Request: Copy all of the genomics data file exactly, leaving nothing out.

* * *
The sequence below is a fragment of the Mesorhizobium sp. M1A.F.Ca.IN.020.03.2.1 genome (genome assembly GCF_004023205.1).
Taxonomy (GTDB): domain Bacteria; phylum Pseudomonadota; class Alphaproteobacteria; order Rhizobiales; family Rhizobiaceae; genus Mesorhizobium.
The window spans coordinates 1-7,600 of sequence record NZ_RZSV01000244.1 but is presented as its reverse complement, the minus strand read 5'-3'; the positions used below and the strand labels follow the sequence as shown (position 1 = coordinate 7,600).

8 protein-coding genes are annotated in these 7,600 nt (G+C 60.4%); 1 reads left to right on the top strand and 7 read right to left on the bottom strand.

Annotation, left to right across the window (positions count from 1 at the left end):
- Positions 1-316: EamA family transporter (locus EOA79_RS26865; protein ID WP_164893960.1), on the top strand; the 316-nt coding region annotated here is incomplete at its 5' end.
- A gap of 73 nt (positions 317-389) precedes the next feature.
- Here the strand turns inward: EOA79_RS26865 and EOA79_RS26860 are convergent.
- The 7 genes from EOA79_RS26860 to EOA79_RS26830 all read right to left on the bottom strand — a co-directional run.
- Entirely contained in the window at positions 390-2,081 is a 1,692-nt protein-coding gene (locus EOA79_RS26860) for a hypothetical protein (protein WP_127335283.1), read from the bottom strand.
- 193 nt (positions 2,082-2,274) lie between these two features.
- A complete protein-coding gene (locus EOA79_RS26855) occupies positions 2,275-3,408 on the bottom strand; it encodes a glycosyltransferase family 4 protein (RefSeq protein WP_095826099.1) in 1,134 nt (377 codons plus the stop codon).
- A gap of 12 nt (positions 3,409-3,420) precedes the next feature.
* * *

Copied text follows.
The sequence below is a fragment of the Mesorhizobium sp. M1A.F.Ca.IN.020.03.2.1 genome (genome assembly GCF_004023205.1).
Taxonomy (GTDB): domain Bacteria; phylum Pseudomonadota; class Alphaproteobacteria; order Rhizobiales; family Rhizobiaceae; genus Mesorhizobium.
The window spans coordinates 1-7,600 of sequence record NZ_RZSV01000244.1 but is presented as its reverse complement, the minus strand read 5'-3'; the positions used below and the strand labels follow the sequence as shown (position 1 = coordinate 7,600).

8 protein-coding genes are annotated in these 7,600 nt (G+C 60.4%); 1 reads left to right on the top strand and 7 read right to left on the bottom strand.

Annotation, left to right across the window (positions count from 1 at the left end):
- Positions 1-316: EamA family transporter (locus EOA79_RS26865; protein ID WP_164893960.1), on the top strand; the 316-nt coding region annotated here is incomplete at its 5' end.
- A gap of 73 nt (positions 317-389) precedes the next feature.
- Here the strand turns inward: EOA79_RS26865 and EOA79_RS26860 are convergent.
- The 7 genes from EOA79_RS26860 to EOA79_RS26830 all read right to left on the bottom strand — a co-directional run.
- Entirely contained in the window at positions 390-2,081 is a 1,692-nt protein-coding gene (locus EOA79_RS26860) for a hypothetical protein (protein WP_127335283.1), read from the bottom strand.
- 193 nt (positions 2,082-2,274) lie between these two features.
- A complete protein-coding gene (locus EOA79_RS26855) occupies positions 2,275-3,408 on the bottom strand; it encodes a glycosyltransferase family 4 protein (RefSeq protein WP_095826099.1) in 1,134 nt (377 codons plus the stop codon).
- A gap of 12 nt (positions 3,409-3,420) precedes the next feature.